Despite COVID-19, limited funding and volunteers, the Manitoulin Phragmites Project is being considered a success for 2020.
Judith Jones, who has coordinated the project over last few years says they have made in roads on phragmites, an invasive species of long, fast-growing tough European marsh grass that chokes out natural species.
She says different local donors assisted the project because there was no government funding available, so clearing the grass from various parts of Manitoulin Island was carried out throughout the summer months.
She was pleased to find out that the Ontario Species at Risk Stewardship Program is providing three years of funding, which will allow them to clear areas along the south shore while also protecting turtle habitats and attracting volunteers to come out and actively remove the invader.
Phragmites has been spreading aggressively on shorelines and in wetlands in our area. It is a serious threat to property values, recreation, tourism, wildlife and fish habitat, and aesthetics,” explains Jones. “Southern Ontario has lost hectares of natural habitat to this highly invasive species. The Manitoulin Phragmites Project was started to make sure that does not happen on Manitoulin.
She says the overwhelming goal is to get Phragmites down to a low level that can be maintained by
ordinary people with a little bit of annual effort.
“We have just finished our fifth summer of work. We were so fortunate to have the work continue in 202o despite the virus. We began operating week by week from donations from our supporters: Manitoulin Transport, the Gosling Foundation, Escarpment Biosphere Conservancy, and the local community.”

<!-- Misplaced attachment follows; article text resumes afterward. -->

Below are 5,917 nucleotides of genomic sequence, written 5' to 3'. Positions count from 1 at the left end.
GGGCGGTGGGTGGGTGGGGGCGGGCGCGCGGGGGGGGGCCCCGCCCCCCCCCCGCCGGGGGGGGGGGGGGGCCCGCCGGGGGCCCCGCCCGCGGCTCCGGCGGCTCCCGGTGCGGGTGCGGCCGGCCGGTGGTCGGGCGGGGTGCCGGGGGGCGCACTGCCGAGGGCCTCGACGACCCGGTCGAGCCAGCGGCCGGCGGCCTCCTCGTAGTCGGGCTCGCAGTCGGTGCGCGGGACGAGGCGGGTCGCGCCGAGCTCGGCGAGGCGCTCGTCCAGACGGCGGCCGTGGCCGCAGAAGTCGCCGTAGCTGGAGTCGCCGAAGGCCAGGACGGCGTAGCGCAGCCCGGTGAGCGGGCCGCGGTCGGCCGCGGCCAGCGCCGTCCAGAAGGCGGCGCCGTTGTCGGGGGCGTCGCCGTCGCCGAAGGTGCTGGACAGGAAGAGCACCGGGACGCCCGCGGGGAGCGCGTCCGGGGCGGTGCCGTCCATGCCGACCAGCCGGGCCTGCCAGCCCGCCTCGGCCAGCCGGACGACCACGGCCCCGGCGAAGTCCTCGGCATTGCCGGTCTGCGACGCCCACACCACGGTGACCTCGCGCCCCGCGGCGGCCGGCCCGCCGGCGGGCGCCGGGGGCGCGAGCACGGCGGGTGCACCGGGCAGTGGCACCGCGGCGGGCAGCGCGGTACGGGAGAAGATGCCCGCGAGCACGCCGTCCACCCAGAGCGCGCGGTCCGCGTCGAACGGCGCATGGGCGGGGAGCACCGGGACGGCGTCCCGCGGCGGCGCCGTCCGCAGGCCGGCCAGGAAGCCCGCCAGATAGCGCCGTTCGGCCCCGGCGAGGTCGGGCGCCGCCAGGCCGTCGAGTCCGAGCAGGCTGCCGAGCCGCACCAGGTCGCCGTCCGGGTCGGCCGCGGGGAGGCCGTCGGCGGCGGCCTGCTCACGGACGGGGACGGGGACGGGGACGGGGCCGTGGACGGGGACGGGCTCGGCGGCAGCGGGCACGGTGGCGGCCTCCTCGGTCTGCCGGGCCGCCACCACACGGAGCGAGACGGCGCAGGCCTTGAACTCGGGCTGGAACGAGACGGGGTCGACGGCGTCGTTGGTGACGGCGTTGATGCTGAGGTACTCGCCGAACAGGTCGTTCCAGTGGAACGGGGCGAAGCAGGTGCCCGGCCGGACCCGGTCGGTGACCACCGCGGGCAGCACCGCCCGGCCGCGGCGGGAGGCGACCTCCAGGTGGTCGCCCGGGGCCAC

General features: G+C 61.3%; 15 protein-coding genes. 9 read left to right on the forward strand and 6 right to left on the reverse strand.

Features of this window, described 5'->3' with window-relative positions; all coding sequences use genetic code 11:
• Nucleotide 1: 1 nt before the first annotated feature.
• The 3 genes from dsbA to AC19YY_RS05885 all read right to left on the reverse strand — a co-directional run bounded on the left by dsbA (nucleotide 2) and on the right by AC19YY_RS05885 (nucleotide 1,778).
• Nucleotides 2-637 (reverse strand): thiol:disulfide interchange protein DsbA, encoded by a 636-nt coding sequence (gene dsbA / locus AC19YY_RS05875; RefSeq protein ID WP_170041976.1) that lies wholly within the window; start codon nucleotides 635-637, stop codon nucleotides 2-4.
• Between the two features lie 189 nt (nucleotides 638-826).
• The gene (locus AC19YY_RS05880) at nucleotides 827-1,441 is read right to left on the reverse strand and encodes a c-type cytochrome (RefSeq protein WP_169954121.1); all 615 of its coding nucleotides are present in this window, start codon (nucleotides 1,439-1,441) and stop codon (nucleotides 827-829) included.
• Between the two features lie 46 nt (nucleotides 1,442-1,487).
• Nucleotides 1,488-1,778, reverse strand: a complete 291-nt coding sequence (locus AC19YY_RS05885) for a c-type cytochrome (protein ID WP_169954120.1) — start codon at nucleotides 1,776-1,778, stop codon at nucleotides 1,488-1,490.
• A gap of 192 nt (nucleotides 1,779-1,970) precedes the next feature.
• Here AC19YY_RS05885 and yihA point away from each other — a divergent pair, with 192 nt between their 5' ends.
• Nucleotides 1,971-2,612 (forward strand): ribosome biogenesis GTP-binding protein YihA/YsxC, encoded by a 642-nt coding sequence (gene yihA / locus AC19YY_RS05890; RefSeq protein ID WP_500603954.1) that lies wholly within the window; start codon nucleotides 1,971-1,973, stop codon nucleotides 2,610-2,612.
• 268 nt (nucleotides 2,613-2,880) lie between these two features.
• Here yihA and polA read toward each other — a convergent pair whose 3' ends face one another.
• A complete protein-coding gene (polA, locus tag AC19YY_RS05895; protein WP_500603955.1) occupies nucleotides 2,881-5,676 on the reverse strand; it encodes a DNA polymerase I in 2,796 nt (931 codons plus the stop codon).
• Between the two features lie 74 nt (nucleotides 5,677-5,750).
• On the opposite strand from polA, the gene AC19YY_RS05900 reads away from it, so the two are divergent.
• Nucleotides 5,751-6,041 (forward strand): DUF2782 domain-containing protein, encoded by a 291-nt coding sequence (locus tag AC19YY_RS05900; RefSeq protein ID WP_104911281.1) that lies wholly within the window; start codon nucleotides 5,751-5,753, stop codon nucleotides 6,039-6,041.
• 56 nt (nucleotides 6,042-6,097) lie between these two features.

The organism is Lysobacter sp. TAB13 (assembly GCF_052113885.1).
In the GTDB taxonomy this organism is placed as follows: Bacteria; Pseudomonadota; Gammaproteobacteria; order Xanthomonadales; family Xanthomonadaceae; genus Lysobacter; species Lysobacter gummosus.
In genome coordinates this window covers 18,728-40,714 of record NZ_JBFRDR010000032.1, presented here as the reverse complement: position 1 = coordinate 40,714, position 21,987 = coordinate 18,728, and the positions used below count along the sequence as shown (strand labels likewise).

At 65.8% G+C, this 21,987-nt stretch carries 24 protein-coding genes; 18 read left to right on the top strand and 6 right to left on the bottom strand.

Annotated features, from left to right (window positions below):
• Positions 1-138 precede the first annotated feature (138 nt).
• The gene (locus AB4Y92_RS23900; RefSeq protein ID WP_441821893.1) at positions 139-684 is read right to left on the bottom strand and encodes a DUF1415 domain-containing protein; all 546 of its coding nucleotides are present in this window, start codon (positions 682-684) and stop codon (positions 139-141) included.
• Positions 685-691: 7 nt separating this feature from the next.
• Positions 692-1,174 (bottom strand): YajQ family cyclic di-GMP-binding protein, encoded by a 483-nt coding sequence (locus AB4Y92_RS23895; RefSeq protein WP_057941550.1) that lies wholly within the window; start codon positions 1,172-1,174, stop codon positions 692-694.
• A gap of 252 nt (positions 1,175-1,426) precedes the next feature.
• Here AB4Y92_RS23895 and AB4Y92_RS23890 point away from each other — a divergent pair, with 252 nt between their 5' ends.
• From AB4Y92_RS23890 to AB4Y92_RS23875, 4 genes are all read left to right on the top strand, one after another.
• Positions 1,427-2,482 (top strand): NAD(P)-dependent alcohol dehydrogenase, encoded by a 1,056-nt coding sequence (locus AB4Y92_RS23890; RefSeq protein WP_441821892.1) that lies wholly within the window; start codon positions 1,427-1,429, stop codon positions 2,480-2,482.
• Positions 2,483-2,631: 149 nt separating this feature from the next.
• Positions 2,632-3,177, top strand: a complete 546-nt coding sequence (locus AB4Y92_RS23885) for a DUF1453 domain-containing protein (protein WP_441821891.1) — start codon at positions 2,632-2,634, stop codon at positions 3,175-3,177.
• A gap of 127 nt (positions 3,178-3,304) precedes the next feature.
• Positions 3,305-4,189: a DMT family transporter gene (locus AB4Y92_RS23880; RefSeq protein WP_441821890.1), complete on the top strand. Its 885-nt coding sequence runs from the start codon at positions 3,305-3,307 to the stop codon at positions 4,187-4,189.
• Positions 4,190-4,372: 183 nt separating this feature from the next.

Jones says some of the accomplishments this year was getting the growth under control in the Strawberry Channel area from White’s Point, the Sheguiandah FN pow wow grounds; the mouth of McLennan’s Creek on South Bay; the shoreline of Honora Bay from Freer Point to M’Chigeeng; and all of the Lake Huron shoreline — although Burnt Island Bay and Blue Jay Creek still need a little follow-up.
“We also began control at the Barrie Island causeway in Julia Bay and Rozel’s Bay with the help of some awesome volunteers. In partnership with Wiikwemkoong Unceded Territory continuing to work west across the top of South Bay with the Truxor cutting program, and now about two-thirds of that shoreline is under control. And all of the rest of South Bay’s shoreline is under control.”
Jones says there will be plenty of work to keep volunteers and members of the team busy.
“At least 30 more sites need work. We have not yet started work on the North Channel. In partnership with the Escarpment Biosphere Conservancy, we have applied for 2021 funding to pay for work there, so we are keeping our fingers crossed we’re successful,” concludes Jones.
PHRAG ONE: Manitoulin Phragmites Project team members Joel Trudeau and Nathan Madahbee handcutting Phragmites out of natural vegetation in the shoreline marsh at the head of South Bay.
PHRAG TWO: Brush-cutting Phragmites at the mouth of McLennan’s Creek (photo Nathan Madahbee)
PHRAG THREE: Dominion Bay, 2015, before control. Bright green in middle ground is Phragmites.
PHRAGE FOUR: Dominion Bay, 2020. No Phragmites